"Imperfect is thrilled to be launching in Dallas-Fort Worth ... and will be growing and expanding in the area throughout 2019," says Reilly Brock, content manager at Imperfect Produce. "In order to reduce our carbon footprint, we group our deliveries based on ZIP code, making our routes most efficient."

You've got several box options: mixed fruit and vegetables, all fruit, all vegetables and all organic, and boxes run from small (7-9 lbs., $11-17) to extra large (23-25 lbs., $25-$43). You can opt for delivery every week or every other week. We went with the small conventional box for our first order, and it cost $16.81 plus a $4.99 delivery fee. Here's a breakdown of what was in our box and what it cost:

Conventional jalapenos (0.25 lb.): $0.53
Conventional orange (2 ct.): $1.34
Conventional parsley bunch (1 ct.): $0.85
Conventional apples (3 ct.): $1.99
Conventional carrots (1 lb.): $0.75
Conventional broccoli crowns (2 ct.): $2.63
Conventional sweet potatoes (1 lb.): $0.89
Conventional avocados (3 ct.) $2.75
Conventional cucumber (1 ct.): $0.68
Conventional kale bunch (1 ct.): $1.85
Conventional oyster mushroom (1 ct.): $2.55

We compared the prices to those at Tom Thumb via their online delivery website:

Conventional jalapenos: $4.09/lb. For .25 lbs.: $1.02
Conventional naval orange: $1.49/lb. (currently $1.06/lb. with Tom Thumb card)
Conventional parsley bunch: $1.09
Conventional Fuji apples: $2.89/lb. 
Conventional carrots, packaged: $1/lb. 
Conventional broccoli crowns: $2.29/lb. 
Conventional sweet potatoes: $1.59/lb.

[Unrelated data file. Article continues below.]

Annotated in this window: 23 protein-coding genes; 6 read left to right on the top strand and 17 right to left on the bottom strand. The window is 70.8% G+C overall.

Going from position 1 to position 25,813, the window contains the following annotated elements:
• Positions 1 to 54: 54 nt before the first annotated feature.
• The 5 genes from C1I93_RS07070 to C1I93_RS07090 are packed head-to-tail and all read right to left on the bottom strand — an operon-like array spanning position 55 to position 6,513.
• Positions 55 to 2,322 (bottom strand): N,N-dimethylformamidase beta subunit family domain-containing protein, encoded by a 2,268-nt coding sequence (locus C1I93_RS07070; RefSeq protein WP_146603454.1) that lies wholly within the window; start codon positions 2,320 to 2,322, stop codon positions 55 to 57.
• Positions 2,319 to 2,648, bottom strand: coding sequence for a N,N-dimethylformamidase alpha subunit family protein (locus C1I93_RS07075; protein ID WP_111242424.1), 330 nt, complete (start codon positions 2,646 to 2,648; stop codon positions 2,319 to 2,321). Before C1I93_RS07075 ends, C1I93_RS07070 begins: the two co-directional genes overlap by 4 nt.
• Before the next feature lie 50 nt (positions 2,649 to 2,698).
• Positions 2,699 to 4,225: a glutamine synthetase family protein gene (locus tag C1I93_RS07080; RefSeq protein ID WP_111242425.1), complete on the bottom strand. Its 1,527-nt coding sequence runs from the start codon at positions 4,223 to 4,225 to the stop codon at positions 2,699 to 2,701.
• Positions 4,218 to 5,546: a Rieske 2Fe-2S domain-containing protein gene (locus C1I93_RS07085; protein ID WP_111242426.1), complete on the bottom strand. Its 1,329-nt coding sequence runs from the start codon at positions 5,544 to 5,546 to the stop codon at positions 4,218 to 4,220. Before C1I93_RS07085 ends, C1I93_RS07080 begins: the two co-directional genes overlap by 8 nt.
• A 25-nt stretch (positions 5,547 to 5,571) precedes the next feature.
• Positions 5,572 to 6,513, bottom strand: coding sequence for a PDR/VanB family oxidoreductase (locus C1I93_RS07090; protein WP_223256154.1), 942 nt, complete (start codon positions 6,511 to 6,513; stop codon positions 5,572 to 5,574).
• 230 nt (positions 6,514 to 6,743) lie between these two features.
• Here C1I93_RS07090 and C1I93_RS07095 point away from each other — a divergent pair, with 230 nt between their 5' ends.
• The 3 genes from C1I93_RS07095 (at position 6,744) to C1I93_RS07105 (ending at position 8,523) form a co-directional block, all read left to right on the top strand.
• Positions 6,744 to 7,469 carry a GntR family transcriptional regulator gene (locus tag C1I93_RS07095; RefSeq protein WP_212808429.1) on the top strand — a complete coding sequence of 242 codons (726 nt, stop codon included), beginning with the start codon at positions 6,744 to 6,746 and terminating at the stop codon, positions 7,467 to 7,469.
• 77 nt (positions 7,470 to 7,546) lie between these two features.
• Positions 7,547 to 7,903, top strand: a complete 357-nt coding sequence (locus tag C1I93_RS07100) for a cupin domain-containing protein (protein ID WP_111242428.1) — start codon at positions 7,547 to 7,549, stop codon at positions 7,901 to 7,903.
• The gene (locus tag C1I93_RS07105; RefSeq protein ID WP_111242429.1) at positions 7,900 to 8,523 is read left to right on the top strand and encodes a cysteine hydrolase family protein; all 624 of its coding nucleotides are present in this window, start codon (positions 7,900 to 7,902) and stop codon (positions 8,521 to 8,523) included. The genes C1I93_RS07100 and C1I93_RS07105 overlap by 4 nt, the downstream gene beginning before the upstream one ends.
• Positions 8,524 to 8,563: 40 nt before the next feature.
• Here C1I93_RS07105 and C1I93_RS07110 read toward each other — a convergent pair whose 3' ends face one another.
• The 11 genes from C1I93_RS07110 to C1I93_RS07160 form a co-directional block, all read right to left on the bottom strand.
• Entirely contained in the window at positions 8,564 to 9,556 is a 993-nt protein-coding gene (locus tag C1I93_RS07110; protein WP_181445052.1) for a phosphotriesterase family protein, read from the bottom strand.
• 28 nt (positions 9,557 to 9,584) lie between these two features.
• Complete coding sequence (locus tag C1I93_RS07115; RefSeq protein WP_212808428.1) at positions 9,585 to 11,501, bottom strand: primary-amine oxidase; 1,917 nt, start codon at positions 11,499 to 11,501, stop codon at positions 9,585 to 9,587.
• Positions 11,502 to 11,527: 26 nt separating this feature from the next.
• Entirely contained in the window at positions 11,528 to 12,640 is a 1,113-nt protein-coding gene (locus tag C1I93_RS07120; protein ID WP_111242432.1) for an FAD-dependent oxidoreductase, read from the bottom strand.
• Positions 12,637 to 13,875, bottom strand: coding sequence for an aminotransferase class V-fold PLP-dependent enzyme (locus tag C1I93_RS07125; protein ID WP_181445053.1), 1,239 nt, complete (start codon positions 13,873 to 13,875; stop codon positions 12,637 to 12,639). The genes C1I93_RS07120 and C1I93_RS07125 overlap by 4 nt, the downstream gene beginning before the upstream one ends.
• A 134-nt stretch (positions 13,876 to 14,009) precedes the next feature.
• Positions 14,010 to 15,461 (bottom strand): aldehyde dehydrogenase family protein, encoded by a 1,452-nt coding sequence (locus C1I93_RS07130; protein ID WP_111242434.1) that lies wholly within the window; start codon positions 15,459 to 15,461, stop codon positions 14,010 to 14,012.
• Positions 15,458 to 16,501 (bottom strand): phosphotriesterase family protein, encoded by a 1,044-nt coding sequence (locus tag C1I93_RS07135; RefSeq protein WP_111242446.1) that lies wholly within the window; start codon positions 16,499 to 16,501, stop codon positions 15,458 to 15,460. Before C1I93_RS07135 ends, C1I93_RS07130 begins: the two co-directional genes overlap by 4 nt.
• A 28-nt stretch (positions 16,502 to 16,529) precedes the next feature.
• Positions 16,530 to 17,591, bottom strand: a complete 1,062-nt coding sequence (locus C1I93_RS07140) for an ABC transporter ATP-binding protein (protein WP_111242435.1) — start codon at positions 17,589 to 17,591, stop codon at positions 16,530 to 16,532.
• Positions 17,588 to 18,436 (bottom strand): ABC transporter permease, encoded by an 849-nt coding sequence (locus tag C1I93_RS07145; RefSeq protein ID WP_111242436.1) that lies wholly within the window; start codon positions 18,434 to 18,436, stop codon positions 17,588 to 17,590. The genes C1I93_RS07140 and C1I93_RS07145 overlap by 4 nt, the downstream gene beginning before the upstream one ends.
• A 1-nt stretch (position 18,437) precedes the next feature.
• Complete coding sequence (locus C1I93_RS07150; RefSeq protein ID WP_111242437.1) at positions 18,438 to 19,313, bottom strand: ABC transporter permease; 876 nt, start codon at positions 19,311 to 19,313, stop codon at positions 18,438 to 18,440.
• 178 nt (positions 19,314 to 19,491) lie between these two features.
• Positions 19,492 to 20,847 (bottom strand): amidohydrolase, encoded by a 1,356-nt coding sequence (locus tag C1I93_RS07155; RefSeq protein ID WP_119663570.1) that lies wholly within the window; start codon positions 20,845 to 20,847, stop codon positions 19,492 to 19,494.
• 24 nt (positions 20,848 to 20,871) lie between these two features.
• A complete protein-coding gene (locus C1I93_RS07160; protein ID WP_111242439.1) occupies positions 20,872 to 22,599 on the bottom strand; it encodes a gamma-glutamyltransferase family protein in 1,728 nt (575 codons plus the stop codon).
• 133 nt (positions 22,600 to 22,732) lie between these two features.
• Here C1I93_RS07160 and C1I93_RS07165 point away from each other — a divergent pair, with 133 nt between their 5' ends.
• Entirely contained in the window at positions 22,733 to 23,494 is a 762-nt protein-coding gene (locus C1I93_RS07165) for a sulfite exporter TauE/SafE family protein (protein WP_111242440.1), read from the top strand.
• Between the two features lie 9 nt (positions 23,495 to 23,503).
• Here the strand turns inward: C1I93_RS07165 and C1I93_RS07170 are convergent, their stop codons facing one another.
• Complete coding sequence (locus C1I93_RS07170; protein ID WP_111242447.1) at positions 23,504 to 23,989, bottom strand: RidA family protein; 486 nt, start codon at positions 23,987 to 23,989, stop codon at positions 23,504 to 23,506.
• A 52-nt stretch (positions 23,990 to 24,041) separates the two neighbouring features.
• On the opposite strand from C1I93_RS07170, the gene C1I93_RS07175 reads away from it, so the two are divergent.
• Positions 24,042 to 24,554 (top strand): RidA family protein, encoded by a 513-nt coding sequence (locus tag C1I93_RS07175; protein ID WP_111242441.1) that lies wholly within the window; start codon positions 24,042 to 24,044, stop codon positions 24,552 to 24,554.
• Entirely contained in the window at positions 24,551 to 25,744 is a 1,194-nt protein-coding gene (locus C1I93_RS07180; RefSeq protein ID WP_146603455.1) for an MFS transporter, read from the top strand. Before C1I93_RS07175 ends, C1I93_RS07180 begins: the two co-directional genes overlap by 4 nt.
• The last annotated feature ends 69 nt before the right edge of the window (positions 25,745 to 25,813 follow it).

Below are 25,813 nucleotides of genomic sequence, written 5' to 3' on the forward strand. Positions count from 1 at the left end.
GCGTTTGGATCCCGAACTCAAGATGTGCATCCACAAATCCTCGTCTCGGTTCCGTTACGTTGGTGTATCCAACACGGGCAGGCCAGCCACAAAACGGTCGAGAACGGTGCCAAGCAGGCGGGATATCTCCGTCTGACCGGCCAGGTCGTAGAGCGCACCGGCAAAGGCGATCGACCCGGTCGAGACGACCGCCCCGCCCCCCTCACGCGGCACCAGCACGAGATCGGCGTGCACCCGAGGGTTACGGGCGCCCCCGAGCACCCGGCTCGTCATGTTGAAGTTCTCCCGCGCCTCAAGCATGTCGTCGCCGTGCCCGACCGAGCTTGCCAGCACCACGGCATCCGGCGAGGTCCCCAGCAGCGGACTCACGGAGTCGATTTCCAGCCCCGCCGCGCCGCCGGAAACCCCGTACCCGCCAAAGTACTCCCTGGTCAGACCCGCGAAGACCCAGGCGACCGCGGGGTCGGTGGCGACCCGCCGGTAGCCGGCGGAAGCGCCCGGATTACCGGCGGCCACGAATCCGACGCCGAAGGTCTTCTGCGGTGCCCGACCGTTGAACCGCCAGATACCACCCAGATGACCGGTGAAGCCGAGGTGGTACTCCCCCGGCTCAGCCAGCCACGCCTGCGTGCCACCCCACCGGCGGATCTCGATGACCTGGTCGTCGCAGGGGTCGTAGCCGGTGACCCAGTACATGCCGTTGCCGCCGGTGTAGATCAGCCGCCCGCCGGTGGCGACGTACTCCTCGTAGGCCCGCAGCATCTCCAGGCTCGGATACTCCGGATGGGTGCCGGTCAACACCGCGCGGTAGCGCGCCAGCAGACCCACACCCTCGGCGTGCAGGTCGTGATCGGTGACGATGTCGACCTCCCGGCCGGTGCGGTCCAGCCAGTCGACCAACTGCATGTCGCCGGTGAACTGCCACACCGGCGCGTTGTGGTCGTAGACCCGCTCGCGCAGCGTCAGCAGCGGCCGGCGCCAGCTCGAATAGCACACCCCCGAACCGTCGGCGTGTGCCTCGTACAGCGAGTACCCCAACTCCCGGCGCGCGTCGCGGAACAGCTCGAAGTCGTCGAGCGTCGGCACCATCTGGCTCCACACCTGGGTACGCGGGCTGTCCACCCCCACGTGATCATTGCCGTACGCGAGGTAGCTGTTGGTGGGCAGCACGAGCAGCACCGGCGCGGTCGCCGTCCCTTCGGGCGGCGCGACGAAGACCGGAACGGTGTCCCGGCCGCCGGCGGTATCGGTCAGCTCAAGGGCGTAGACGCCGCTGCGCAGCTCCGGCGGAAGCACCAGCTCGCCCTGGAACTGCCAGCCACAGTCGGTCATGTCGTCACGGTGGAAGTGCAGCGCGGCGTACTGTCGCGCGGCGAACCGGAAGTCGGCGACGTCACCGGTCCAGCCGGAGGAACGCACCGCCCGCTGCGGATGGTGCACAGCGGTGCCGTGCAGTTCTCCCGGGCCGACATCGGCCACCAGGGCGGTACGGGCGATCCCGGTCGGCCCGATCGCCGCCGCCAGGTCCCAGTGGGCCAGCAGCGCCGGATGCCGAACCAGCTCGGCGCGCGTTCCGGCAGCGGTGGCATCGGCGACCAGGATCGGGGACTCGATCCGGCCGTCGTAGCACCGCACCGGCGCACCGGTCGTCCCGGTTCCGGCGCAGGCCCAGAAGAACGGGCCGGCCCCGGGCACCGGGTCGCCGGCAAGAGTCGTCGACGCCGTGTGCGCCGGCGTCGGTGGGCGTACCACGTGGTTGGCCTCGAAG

Conventional avocados, small: $1.80 each
Conventional cucumber: $0.67 each 
Organic kale bunch: $3.60 each (conventional kale bunches weren't available)
Conventional oyster mushroom: N/A

Running the numbers, there's a definite savings with Imperfect Produce in most conventionally grown produce, though the $4.99 delivery fee does make those savings somewhat negligible. But the delivery is a serious convenience, as is the ability to personalize each box — we added a few items to our originally suggested $13 order. Plus, for those who swear by Imperfect Produce, it's nice to know you're buying perfectly good produce that would have otherwise ended up in a landfill. And despite the company's name, you'd be hard-pressed to see much of a difference between this produce and what you would have bought in a grocery store. It all looked — and tasted — perfectly fine.

click to enlarge Imperfect Produce's website will even tell you where the produce came from and why it ended up in your box. - SCREENSHOT OF IMPERFECTPRODUCE.COM
Imperfect Produce's website will even tell you where the produce came from and why it ended up in your box.
Screenshot of